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Old 29th June 2020, 14:34   #1  |  Link
butterw2
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Video player Shaders guide (MPC-HC, mpv)

Video player (unofficial guide) posts index:
# Comparison of shader features in video players
# Mpv shader basics
# Shader support in mpc video renderer (mpc-vr)
# mpv hotkeys
# Shaders Folder, Paths & extensions
# mpv Auto-Profiles
# New Shader features in Mpc-hc (v1.9.8.65)
# Custom hotkeys, Seeking, Chapters, Playlist
# Screenshots
# Comparison of video player features (Win10) https://forum.doom9.org/showthread.p...40#post1932940
# Mpc-hc Command Line Switches https://forum.doom9.org/showthread.p...15#post1927315
# Video Player installation https://forum.doom9.org/showthread.p...73#post1934473
# Color mapping with Shaders https://forum.doom9.org/showthread.p...82#post1935482
# mpv built-in scalers
# How to change settings/properties while playing with mpv


# Cartoon Shaders https://forum.doom9.org/showthread.p...55#post1928755
---


Mpc-hc + Shaders install (with default dx9 EVR-CP renderer) unofficial guide
32 vs 64 bit program version doesn't matter for shaders.

Mpc-hc installs the default shaders in the player directory Shaders subfolder. They are not required to run mpc-hc (they can be modified/deleted as required). It is also possible to download shader files available on the internet or write your own. Files with .hlsl extension in Shaders subfolder are listed in `Option->Shaders` submenu.

Install directory does matter.
To be able to modify shader parameters you need to have write access to the directory where the shader.hlsl file is located (by default the Shaders subfolder).
Also to have the option to use mpc-hc.ini, mpc-hc must have write access to the Install directory (if not the option is greyed out). This will not be the case for a standard user on Win10 by default with a `c:\Program Files\MPC-HC` install. To get around this, you need to either re-install to a user directory or change folder permissions. For testing, the simplest solution is to copy a portable version + mpc.ini in its own directory (no-install required).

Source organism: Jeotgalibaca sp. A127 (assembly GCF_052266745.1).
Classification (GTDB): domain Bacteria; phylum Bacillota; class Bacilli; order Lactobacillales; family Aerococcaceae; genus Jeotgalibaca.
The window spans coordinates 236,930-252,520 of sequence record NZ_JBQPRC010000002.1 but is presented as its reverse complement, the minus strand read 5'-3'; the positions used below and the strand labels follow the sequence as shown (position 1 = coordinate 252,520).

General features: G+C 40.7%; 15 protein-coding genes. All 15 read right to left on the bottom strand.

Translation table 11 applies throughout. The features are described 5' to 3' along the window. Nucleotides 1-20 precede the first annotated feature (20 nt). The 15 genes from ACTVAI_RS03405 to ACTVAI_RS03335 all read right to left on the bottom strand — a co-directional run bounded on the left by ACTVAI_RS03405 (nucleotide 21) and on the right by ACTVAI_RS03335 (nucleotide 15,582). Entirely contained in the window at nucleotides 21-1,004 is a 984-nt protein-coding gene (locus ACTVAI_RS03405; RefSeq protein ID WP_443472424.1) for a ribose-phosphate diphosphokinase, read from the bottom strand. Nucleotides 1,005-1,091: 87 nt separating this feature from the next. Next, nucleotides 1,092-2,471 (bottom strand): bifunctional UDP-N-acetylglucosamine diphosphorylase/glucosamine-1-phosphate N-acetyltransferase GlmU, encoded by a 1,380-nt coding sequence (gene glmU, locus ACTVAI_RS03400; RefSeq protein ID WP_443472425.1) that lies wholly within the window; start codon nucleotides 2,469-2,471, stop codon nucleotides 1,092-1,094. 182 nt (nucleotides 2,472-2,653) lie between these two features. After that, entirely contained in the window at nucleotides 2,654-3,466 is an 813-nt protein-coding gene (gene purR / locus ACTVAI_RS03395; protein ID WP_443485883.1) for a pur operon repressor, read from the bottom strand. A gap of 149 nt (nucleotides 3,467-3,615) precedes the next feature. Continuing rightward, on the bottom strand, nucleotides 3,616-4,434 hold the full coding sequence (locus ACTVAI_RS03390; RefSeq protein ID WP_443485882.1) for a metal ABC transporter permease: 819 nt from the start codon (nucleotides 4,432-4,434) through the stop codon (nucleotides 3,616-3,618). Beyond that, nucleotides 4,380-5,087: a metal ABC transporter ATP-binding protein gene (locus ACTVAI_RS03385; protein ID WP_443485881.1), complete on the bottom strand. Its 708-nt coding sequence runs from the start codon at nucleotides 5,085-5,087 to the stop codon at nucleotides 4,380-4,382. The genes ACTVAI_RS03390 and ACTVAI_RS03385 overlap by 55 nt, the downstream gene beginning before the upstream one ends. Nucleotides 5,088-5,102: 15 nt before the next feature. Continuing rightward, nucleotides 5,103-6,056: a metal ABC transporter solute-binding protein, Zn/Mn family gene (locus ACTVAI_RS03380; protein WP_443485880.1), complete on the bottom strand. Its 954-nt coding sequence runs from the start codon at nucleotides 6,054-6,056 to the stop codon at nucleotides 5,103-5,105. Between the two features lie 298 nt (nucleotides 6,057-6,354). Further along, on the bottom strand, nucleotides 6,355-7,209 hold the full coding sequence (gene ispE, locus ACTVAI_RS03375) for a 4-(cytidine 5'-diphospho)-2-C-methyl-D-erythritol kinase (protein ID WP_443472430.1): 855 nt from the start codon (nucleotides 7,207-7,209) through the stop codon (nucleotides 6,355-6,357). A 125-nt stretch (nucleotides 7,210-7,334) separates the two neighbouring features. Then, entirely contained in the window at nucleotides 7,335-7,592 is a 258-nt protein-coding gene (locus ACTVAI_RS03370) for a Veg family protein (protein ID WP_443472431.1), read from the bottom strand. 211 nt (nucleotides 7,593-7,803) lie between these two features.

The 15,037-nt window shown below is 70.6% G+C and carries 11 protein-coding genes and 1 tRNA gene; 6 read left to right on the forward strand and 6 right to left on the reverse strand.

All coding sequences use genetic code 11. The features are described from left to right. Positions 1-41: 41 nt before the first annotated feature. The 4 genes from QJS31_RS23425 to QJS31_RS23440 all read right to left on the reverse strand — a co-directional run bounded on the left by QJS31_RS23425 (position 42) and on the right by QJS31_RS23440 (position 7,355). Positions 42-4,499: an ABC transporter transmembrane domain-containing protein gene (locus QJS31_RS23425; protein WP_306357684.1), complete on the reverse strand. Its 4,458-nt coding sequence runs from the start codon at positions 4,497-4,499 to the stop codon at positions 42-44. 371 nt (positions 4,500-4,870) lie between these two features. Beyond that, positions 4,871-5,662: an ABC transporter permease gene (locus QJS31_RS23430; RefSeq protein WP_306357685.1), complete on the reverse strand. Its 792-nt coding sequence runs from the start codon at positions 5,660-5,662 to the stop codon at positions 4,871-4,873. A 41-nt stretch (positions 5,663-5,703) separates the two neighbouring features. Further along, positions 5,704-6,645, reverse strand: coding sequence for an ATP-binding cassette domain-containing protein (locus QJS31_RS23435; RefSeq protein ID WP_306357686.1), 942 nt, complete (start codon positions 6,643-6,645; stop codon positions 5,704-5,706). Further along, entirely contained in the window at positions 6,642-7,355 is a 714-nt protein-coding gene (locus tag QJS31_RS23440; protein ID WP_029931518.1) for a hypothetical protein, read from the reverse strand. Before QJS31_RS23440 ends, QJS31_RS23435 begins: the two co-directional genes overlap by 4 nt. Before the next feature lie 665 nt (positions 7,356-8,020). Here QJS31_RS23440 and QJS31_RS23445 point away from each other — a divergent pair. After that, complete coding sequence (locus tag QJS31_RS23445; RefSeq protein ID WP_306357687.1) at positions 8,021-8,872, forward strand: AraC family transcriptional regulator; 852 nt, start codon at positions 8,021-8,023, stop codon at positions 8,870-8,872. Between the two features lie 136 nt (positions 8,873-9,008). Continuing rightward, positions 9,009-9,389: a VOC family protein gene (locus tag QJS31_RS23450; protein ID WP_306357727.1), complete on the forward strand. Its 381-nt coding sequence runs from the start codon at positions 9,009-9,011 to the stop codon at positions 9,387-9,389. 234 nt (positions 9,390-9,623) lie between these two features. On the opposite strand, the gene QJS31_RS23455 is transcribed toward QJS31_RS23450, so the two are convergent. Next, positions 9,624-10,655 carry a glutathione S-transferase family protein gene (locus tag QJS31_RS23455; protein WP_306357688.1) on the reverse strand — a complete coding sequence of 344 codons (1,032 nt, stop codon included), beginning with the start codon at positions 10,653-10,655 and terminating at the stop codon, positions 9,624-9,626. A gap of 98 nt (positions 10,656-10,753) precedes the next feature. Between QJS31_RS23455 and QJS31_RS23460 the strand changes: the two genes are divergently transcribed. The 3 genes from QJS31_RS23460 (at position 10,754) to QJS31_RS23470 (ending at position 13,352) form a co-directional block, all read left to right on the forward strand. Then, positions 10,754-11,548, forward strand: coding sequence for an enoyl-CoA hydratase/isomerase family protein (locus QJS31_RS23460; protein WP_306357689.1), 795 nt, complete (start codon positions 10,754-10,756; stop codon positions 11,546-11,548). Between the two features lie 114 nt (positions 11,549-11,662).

How to get corresponding Shaders Menu when you install Shaders files ?
To be able to apply Effects quickly, they need to be saved as Shader Presets. You can then change Effects through the Shaders right-click Menu
Shader presets can be created/saved by using the `Select Shaders...` menu option, but by editing mpc-hc.ini we can get a ready to use Shaders Menu directly.



Mpc-hc Shader Menu mod guide:
Mpc-hc settings are stored either in the registry or in an .ini file, based on setting `Mpc-hc->Options->Player->Store settings in .ini file.`. This option will be greyed out, if mpc-hc doesn't have write access to the install folder.

Editing mpc-hc.ini (Close Mpc-hc before you start. It is advisable to make a backup copy before making any changes)

With a text editor, search for the Shaders\Presets section. Here is an example of what you might have:
[Shaders\Presets]
0= Disable
1=Sepia
2=Luma+Grain
3=Pixelate
PostResize0=
PostResize1=
PostResize2=.\LumaSharpen.hlsl;.\PS_Noise.hlsl
PostResize3=
PreResize0=
PreResize1=.\Sepia.hlsl
PreResize2=
PreResize3=.\bPixelate.hlsl

You can directly edit preset names, Pre and PostResize shader chain filepaths. Be careful that all numbers must remain available: deleting 1=Sepia would cause issue here !
Shaders Menu display order: Preset names are sorted alphabetically. To control the display order, preset names could be numbered (00, 01, etc.).
For more advanced users, Shader Presets can be used to setup Multi-Pass shaders.


Modifying shader files
.hlsl files contain the Shader function and parameter values. In most cases, the effect has parameter values that can be modified. This can be done with any text editor (I use Notepad++, a multitabbed editor which offers c-syntaxic coloring). After saving the changes, they are applied instantly to the video playing.
In the case of LumaSharpen.hlsl which was developed for SweetFX game shaders pack, the default parameter values are not those recommended in this forum for video content playback.
If you want to switch between different parameter values for the same shader without editing, you can create a new shader with the desired parameter values, ex: LumaSharpen_3-1.20-0.015.hlsl. With this approach the Shaders subfolder (and the shader list) can quickly become overcrowded, so it is important to know which shaders you want to use, together with the associated parameter values.

Last edited by butterw2; 4th March 2021 at 12:04. Reason: +Index
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Old 30th June 2020, 04:27   #2  |  Link